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As with Redfall, MachineGames' incoming Indiana Jones game was meant to be fully multiplatform before Microsoft elected to make it just for Xbox and PC.

Justin Carter, Contributing Editor

June 22, 2023

3 Min Read
Image of Indiana Jones' whip in MachineGames' untitled game.

Bethesda confirmed its Indiana Jones game won't have a PlayStation 5 version, though it did exist at one point. According to Bethesda's Pete Hines, that version of the incoming title was killed after Microsoft acquired Bethesda in 2020. 

In today's trial with the FTC to defend its merger with Activision Blizzard, Hines acknowledged that Disney originally conscripted MachineGames to develop a multiplatform game based on the films. However, that deal was amended after the aforementioned acquisition, and it will now release strictly on Xbox, console-wise. 

Hines explained that he was told by Xbox's Phil Spencer that the title was amended as a way of "reducing risk and trying to get a degree of clarity." 

Since Disney is involved in the game's development, that changes how the game is made, which he said would've added "a ton of time" to the project. He noted that when it comes to licensed games, a developer may not have full control as they would with their own property.

"You don't get to take as long as you want," explained Hines. "You have a window of time in which you’re going to release a game, you immediately have a clock that’s ticking on you."

His words echo that of Liquid Swords' Christofer Sundberg. When he was still at Avalanche Software, the studio was approached to make an Iron Man game, and said a short development time would've ultimately ruined the studio had it not been canceled.

Given that the Indiana Jones game was revealed in 2021 and a new movie is set to come out next week, there's some merit given to both Sundberg and Hines' words. 

Why Xbox's exclusive talk matters so much right now

The Indiana Jones game is the second confirmed Bethesda title that had its PlayStation version canceled before release. Earlier in the year, Arkane's Harvey Smith revealed that a PS5 version of Redfall was in the works, and subsequently killed in order to make it an Xbox console exclusive.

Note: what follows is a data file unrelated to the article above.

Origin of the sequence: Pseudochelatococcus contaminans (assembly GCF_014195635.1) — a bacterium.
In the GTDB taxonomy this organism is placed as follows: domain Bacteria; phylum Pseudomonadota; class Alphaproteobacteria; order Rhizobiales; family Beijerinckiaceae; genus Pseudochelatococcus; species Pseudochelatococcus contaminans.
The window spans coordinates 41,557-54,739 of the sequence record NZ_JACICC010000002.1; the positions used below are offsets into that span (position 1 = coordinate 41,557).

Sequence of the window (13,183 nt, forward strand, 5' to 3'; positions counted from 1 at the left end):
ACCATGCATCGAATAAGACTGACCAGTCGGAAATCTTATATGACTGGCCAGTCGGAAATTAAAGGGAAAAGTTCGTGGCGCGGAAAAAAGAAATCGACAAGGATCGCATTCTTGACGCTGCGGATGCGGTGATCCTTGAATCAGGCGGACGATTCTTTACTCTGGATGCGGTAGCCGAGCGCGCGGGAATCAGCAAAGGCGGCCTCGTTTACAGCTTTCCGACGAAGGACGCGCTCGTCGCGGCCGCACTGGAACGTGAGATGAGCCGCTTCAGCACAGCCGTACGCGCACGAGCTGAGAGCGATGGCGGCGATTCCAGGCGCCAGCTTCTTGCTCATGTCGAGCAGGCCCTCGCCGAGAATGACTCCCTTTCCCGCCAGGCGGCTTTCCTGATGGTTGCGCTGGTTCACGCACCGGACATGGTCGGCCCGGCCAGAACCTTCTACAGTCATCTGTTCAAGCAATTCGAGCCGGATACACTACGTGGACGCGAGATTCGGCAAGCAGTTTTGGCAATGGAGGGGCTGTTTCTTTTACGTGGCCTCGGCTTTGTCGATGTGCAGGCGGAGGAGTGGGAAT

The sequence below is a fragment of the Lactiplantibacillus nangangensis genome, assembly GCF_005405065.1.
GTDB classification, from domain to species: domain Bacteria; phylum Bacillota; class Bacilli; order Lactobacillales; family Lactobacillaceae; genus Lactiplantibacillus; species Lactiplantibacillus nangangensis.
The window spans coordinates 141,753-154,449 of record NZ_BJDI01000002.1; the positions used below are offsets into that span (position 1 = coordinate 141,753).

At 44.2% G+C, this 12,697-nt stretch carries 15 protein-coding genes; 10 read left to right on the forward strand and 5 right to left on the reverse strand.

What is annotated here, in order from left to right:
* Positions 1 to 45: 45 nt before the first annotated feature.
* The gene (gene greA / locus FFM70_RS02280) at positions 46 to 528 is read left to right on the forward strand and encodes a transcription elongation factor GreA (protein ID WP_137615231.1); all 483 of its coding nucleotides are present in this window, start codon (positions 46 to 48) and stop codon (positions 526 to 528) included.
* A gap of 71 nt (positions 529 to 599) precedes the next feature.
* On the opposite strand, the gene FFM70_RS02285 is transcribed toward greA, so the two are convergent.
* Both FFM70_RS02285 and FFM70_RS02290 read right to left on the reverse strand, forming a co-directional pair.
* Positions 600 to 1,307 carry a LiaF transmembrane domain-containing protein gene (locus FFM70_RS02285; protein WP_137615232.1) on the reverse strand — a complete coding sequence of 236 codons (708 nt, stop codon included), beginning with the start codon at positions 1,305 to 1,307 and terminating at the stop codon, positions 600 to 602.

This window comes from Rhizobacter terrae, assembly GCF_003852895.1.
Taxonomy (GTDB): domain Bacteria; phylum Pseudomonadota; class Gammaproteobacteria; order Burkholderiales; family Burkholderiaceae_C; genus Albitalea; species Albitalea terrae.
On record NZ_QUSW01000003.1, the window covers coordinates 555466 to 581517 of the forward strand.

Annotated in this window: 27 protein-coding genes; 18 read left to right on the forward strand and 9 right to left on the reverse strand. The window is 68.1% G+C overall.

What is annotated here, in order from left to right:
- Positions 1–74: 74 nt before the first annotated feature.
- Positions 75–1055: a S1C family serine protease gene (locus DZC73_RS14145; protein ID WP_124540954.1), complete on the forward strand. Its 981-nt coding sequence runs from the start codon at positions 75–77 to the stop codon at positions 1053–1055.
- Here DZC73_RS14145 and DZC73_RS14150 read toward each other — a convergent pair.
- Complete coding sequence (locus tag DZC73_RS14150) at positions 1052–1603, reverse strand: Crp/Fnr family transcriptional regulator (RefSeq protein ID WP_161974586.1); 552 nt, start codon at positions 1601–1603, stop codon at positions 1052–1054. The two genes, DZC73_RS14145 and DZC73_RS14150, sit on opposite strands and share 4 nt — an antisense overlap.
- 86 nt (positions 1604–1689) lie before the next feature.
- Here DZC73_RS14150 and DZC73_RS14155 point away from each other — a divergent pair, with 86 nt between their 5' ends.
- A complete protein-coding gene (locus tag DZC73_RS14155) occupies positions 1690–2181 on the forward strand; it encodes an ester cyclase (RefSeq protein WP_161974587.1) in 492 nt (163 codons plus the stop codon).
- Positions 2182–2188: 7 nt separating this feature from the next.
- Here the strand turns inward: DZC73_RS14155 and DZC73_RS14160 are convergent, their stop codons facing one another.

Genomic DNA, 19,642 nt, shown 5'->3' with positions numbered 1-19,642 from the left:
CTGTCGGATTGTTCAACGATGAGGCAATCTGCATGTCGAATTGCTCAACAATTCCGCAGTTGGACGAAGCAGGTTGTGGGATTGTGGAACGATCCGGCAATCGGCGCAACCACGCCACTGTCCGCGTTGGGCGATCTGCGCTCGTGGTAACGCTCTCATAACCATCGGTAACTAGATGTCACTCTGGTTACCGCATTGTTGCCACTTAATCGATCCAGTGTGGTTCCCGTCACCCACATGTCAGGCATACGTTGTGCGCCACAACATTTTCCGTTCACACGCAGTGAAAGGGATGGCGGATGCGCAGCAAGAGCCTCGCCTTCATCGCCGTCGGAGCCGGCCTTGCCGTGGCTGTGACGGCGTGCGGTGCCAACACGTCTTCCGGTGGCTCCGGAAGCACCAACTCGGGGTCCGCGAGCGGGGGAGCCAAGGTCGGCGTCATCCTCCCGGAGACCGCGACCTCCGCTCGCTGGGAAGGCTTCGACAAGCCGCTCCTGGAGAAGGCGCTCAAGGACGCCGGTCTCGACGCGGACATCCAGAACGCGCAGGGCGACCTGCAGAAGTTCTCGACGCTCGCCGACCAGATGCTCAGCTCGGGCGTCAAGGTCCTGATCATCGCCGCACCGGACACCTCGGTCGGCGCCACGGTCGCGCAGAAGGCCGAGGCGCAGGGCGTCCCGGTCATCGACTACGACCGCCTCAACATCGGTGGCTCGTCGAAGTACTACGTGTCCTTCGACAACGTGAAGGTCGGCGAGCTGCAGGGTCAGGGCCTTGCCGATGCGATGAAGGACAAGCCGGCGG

Concerns about what games Microsoft will lock off from acquired studios have existed for some time. The Xbox maker has heavily touted Redfall, along with Bethesda's September game Starfieldas big Xbox exclusives. 

Microsoft has previously said it would figure out what Bethesda titles were exclusive on a game-by-game basis. But there's a notable difference between determining what should be an exclusive and actively killing a version of a game that was already planned to come to another console. 

For the FTC in particular, that kind of handling sends the message that Activision Blizzard titles will be similarly gated in some fashion. 

At time of writing, two other Bethesda games are caught up in the exclusive debate. One of them is The Elder Scrolls VIwhich Microsoft indicated last year may be isolated to Xbox and PC. 

The other game is Obsidian Entertainment's The Outer Worlds 2. During the current trial, Xbox Game Studios' Matt Booty acknowledged that a decision "has not yet been made" regarding that game's exclusivity. He added that Microsoft tends to commit to multiplatform for communities of pre-existing franchises. 

With that said, it could mean anything from a same day release on Xbox and PS5 for The Outer Worlds 2, or a timed exclusivity window, similar to what happened with Deathloop and Ghostwire: Tokyo

About the Author(s)

Justin Carter

Contributing Editor, GameDeveloper.com

A Kansas City, MO native, Justin Carter has written for numerous sites including IGN, Polygon, and SyFy Wire. In addition to Game Developer, his writing can be found at io9 over on Gizmodo. Don't ask him about how much gum he's had, because the answer will be more than he's willing to admit.

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